GMA’s impeach experience
The destructive effects of the Morales ponencia would become much clearer during Mrs. Arroyo’s presidency. In order to avoid getting impeached, amid rising calls for her ouster, GMA encouraged friendly but defective impeachment complaints filed against her so that after they were thrown out of the justice committee for being insufficient in form or in substance, she would have a full year with no worries about a serious complaint. She breezed through five annual impeachment attempts from 2005 through 2009, and managed to preside over an administration more substantial than Estrada’s and the succeeding one.

B.S. Aquino 3rd’s manipulation
But PNoy Aquino’s intervention takes the cake. Angered by the late former Chief Justice Renato Corona’s appointment to his post before he took office as President, Aquino showed hostility to the Chief Justice from the very start. He snubbed Corona at his inaugural, asked to be sworn into office by Morales and refused to acknowledge his mere presence. Then he attacked him in a public function hosted by the Supreme Court. After meeting with him, 188 congressmen signed an impeachment complaint against Corona without reading the document,

Eight Articles of Impeachment were sent to the Senate for trial. But the prosecution dropped five of the articles for lack of evidence, and focused on only one article out of the remaining three. The most active of the senator-judges acted like prosecutors, and Corona’s lawyers could not prevent their tendentious and irrelevant interventions and the introduction of illegally procured evidence. The trial began on January 16, 2012, and ended on May 29, 2012. Twenty voted to convict the respondent, three voted to acquit, but 19 of the 20 were each paid P50 million or more from Aquino’s so-called Disbursement Acceleration Program, which the Supreme Court had declared unconstitutional.

In my book, the bribery, officially confirmed by former senator Jinggoy Estrada and former budget secretary Florencio Abad, without any denials from any of those who have been named as its recipients, has rendered null and void the conviction and removal of Corona as Chief Justice. Even after his death, he deserves to be rehabilitated now. It also has rendered the senators who had been bribed absolutely unqualified to sit as senator-judges in any future impeachment trial. There may not be enough senators left to constitute an impeachment court.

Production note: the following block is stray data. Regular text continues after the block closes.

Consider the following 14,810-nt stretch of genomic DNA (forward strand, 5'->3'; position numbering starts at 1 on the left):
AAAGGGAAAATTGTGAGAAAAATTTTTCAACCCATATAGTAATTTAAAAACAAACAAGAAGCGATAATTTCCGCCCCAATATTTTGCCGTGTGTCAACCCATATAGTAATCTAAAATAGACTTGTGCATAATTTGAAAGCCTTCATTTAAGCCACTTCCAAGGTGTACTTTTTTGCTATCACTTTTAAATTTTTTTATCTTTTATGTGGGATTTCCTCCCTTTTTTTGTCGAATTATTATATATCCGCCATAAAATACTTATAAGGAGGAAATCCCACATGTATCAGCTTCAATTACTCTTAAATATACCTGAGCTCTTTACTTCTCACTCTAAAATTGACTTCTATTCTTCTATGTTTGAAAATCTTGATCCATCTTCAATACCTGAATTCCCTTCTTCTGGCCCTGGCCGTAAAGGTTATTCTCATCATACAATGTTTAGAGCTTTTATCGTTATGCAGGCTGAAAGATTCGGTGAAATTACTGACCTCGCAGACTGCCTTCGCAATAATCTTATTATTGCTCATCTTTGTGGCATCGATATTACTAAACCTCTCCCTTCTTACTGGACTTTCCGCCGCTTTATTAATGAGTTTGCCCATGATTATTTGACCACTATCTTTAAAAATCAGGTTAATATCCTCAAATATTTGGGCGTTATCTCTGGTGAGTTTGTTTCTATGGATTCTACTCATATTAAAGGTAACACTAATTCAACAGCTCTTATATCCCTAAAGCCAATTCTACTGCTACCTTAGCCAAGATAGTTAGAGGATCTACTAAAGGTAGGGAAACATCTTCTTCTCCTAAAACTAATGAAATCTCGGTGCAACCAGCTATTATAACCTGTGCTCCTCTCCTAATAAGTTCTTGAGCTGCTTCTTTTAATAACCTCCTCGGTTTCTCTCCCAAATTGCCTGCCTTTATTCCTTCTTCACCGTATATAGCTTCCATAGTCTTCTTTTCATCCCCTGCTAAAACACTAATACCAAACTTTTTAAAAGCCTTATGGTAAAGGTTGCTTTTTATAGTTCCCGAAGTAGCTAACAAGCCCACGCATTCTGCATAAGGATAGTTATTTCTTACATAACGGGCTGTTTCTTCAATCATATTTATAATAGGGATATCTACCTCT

DU30’s play
That’s not DU30’s only problem. Many seem to believe that Sereno’s impeachment, and possible conviction, will right the wrong done to Corona. I am not sure how that works, though. My sense is that if DU30 does to Sereno what PNoy did to Corona, he would merely ensure the total and permanent destruction of the justice system and the impeachment process. His minions have already shown us what they can do when they threw out the Magdalo impeachment complaint against him without a hearing; there is no need for them to show further what they can do to please their boss.

But this boss should try to rise above his predecessor and himself. He should have nothing to do with this impeachment case; let him leave it to the few honest men and women in the Senate, if there are any left, to give Sereno her day in court.

* * *

IN MEMORIAM. Fr. Romeo Intengan, S.J., former Father Provincial of the Society of Jesus, moral theologian and Filipino patriot, died in the peace of our Lord yesterday morning at 74…Erick San Juan, 65, indefatigable raconteur and news source, friend to working newspapermen, died October 8 and now lies in state at Aeternum Chapel at Heritage Park. Please offer a prayer for the repose of their souls. Thank you.

fstatad@gmail.com